Skip to Navigation Skip to Content

David Fincher

Notes from a Darkened Theater: Justin Timberlake, Jesse Eisenberg to Star in the Facebook Movie

Despite early speculation that Michael Cera or Shia LaBoeuf might be tagged to play Facebook co-founder Mark Zuckerberg in the upcoming David Fincher movie The Social Network, screenwriter Aaron Sorkin recently disclosed that Jesse Eisenberg, the 26-year-old star of Zombieland, has landed the role. His co-stars will include Justin Timberlake, who will play Napster co-founder Sean Parker, and Andrew Garfield (The Imaginarium of Doctor Parnassus) as fellow Facebook founder Eduardo Saverin.

Kevin Spacey Promises a 'Must-See' Facebook Movie; Michael Cera to Star?

With Oscar nominee David Fincher (The Curious Case of Benjamin Button) reportedly in “advanced talks” to direct, and at least two of Hollywood’s hottest young actors – Superbad’s Michael Cera and the ubiquitous Shia LaBeouf – rumored as contenders to star, the upcoming movie about the creation of Facebook (working title: The Social Network) seems closer to becoming a reality.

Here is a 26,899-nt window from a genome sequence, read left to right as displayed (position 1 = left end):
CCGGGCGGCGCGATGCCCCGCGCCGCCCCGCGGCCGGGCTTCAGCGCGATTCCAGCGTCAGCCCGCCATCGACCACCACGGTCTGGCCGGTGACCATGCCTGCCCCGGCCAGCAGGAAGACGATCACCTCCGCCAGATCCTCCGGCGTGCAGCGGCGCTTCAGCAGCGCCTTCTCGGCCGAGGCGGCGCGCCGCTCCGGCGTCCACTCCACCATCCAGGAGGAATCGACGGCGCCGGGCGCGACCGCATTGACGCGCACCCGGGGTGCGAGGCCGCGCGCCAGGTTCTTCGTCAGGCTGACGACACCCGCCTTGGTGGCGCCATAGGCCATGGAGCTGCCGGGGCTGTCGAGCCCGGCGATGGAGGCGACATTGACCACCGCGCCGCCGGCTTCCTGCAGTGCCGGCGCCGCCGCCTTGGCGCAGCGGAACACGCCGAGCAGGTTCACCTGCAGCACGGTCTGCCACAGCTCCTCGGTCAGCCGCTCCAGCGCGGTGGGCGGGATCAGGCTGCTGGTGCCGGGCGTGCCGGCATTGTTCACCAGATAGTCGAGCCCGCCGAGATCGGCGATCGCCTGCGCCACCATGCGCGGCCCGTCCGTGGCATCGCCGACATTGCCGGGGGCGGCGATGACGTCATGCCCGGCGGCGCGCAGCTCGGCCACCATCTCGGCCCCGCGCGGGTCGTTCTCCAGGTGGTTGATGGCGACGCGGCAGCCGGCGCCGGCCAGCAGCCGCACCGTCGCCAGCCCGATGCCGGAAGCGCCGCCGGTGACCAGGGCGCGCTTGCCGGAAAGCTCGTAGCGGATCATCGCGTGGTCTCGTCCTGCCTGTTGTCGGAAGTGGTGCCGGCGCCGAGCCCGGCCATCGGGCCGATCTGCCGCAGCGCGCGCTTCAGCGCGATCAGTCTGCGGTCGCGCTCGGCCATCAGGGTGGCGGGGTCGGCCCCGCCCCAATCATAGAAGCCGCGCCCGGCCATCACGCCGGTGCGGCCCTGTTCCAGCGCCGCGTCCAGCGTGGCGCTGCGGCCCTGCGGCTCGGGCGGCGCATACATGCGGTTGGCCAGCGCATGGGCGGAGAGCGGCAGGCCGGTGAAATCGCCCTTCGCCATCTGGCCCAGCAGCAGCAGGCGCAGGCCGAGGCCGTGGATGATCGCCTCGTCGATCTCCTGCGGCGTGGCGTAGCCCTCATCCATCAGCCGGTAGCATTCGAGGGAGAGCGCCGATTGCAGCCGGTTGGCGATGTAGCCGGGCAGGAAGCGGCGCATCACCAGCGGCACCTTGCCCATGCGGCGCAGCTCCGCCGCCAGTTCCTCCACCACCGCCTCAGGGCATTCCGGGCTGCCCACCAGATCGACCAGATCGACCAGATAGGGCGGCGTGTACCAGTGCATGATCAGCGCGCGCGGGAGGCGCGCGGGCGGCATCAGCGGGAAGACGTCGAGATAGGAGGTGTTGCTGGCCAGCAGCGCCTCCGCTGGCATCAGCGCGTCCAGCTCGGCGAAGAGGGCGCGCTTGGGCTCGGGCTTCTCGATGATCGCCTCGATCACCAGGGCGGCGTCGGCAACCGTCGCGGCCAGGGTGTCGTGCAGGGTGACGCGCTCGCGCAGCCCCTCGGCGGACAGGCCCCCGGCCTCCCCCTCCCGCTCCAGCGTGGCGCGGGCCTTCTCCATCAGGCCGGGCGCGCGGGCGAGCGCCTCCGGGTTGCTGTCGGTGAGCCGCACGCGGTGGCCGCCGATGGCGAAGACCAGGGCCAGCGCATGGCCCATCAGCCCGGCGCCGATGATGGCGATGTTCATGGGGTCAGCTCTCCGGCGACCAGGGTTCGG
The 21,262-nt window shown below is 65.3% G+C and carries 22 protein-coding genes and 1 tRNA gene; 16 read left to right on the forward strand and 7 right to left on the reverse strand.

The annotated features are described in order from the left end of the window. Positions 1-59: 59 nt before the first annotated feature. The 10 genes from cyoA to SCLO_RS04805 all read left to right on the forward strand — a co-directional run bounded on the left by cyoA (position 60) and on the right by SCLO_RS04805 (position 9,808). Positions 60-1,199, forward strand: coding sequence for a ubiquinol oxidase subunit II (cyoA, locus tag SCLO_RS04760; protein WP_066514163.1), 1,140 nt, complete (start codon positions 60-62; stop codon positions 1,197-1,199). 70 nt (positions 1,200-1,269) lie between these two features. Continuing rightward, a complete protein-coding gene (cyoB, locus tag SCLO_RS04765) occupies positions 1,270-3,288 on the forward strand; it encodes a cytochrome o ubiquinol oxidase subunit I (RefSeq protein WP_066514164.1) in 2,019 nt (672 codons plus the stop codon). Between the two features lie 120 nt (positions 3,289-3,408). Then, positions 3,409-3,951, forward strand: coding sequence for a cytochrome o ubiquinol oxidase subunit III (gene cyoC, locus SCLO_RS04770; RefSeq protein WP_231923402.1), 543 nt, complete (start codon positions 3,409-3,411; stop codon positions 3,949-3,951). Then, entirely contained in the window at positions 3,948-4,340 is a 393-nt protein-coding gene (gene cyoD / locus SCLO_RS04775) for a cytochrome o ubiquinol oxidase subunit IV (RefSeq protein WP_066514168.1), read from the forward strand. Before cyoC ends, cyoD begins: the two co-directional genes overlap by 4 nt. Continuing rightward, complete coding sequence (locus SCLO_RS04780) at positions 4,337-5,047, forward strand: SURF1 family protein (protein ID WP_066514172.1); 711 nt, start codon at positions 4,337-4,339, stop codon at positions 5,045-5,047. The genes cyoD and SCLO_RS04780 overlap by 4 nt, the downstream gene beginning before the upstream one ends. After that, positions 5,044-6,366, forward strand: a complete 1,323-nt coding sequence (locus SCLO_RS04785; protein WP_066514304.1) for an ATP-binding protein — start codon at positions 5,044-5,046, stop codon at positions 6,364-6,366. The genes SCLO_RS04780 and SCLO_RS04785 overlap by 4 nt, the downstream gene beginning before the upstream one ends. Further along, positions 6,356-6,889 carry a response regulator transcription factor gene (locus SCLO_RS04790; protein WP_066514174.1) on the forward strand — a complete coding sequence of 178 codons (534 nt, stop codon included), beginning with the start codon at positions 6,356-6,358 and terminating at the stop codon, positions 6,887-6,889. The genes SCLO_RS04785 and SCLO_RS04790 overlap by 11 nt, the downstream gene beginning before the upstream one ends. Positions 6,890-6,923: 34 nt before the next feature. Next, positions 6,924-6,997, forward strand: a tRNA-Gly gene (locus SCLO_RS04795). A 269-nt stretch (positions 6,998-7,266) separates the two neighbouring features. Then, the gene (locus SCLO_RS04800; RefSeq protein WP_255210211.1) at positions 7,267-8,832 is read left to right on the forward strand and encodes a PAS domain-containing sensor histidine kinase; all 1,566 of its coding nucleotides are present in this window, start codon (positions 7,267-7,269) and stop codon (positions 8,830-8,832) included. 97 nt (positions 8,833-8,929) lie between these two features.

Notes from a Darkened Theater: Transformers, the Facebook Movie and Pixar Grants a Last Wish

Fans of Michael Bay’s Transformers franchise can stop waiting to exhale: Thanks to more than 600 sellouts, including 274 for midnight screenings scheduled tonight, Revenge of the Fallen is already a box-office hit. Numbers like that have placed it among the top 25 pre-sellers of all time, but a nagging question remains: Is it any good?

Indie Theater Roundup: What to See This Week at The Clay, The Lumiere, The Red Vic and The Roxie

If just-released remakes of Last House on the Left and Race to Witch Mountain leave you cold, there are plenty of worthwhile alternatives. Here's a list of some of the finest films currently in rotation a San Francisco indie theater near you.

The Unbearable Burden of Living Life in Reverse

The Curious Case of Benjamin Button, inspired by F. Scott Fitzgerald’s farcical retort to the notion, espoused by Mark Twain, that the best things in life happen at the beginning and the worst at the end, demands a generous leap of the imagination. Fitzgerald dedicated roughly 25 pages to his whimsical tale of a man who begins life as a doddering senior and grows progressively younger. Here, director David Fincher and screenwriter Eric Roth attempt a bold re-imagining, using Fitzgerald’s premise as the foundation for a heartfelt rumination on the drawbacks of living life in reverse.

Daily Newsletters

Essential SF knowledge in your inbox

Subscribe to 7x7
Renew
Give a Gift
FAQ's